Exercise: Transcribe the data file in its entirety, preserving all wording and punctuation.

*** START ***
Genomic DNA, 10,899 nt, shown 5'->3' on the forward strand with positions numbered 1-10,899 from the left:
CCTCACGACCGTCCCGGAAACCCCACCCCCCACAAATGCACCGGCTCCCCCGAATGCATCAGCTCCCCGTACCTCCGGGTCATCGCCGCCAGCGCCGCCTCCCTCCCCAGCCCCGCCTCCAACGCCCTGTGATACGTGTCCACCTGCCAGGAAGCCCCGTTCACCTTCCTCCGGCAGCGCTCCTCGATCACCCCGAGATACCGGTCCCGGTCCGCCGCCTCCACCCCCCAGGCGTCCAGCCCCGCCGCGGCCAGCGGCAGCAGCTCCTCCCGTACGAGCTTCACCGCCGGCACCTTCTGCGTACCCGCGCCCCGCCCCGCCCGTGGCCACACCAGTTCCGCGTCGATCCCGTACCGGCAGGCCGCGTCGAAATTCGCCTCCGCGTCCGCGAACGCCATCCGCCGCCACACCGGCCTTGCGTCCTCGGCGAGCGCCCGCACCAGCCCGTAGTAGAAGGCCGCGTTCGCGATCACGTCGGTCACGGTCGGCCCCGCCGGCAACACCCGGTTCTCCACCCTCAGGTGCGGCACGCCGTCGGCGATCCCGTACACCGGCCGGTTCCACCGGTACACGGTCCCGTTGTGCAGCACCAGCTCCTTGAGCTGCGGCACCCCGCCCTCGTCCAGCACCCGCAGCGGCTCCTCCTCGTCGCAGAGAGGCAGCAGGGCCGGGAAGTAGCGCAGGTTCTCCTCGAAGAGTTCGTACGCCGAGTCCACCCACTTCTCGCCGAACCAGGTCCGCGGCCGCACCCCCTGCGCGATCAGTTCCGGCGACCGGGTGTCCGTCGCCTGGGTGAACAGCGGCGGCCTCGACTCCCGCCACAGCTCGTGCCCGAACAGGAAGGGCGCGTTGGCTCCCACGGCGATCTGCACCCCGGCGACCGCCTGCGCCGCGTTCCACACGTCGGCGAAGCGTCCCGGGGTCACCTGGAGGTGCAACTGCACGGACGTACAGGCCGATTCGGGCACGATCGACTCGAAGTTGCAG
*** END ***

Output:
Genomic DNA, 10,899 nt, shown 5'->3' on the forward strand with positions numbered 1-10,899 from the left:
CCTCACGACCGTCCCGGAAACCCCACCCCCCACAAATGCACCGGCTCCCCCGAATGCATCAGCTCCCCGTACCTCCGGGTCATCGCCGCCAGCGCCGCCTCCCTCCCCAGCCCCGCCTCCAACGCCCTGTGATACGTGTCCACCTGCCAGGAAGCCCCGTTCACCTTCCTCCGGCAGCGCTCCTCGATCACCCCGAGATACCGGTCCCGGTCCGCCGCCTCCACCCCCCAGGCGTCCAGCCCCGCCGCGGCCAGCGGCAGCAGCTCCTCCCGTACGAGCTTCACCGCCGGCACCTTCTGCGTACCCGCGCCCCGCCCCGCCCGTGGCCACACCAGTTCCGCGTCGATCCCGTACCGGCAGGCCGCGTCGAAATTCGCCTCCGCGTCCGCGAACGCCATCCGCCGCCACACCGGCCTTGCGTCCTCGGCGAGCGCCCGCACCAGCCCGTAGTAGAAGGCCGCGTTCGCGATCACGTCGGTCACGGTCGGCCCCGCCGGCAACACCCGGTTCTCCACCCTCAGGTGCGGCACGCCGTCGGCGATCCCGTACACCGGCCGGTTCCACCGGTACACGGTCCCGTTGTGCAGCACCAGCTCCTTGAGCTGCGGCACCCCGCCCTCGTCCAGCACCCGCAGCGGCTCCTCCTCGTCGCAGAGAGGCAGCAGGGCCGGGAAGTAGCGCAGGTTCTCCTCGAAGAGTTCGTACGCCGAGTCCACCCACTTCTCGCCGAACCAGGTCCGCGGCCGCACCCCCTGCGCGATCAGTTCCGGCGACCGGGTGTCCGTCGCCTGGGTGAACAGCGGCGGCCTCGACTCCCGCCACAGCTCGTGCCCGAACAGGAAGGGCGCGTTGGCTCCCACGGCGATCTGCACCCCGGCGACCGCCTGCGCCGCGTTCCACACGTCGGCGAAGCGTCCCGGGGTCACCTGGAGGTGCAACTGCACGGACGTACAGGCCGATTCGGGCACGATCGACTCGAAGTTGCAG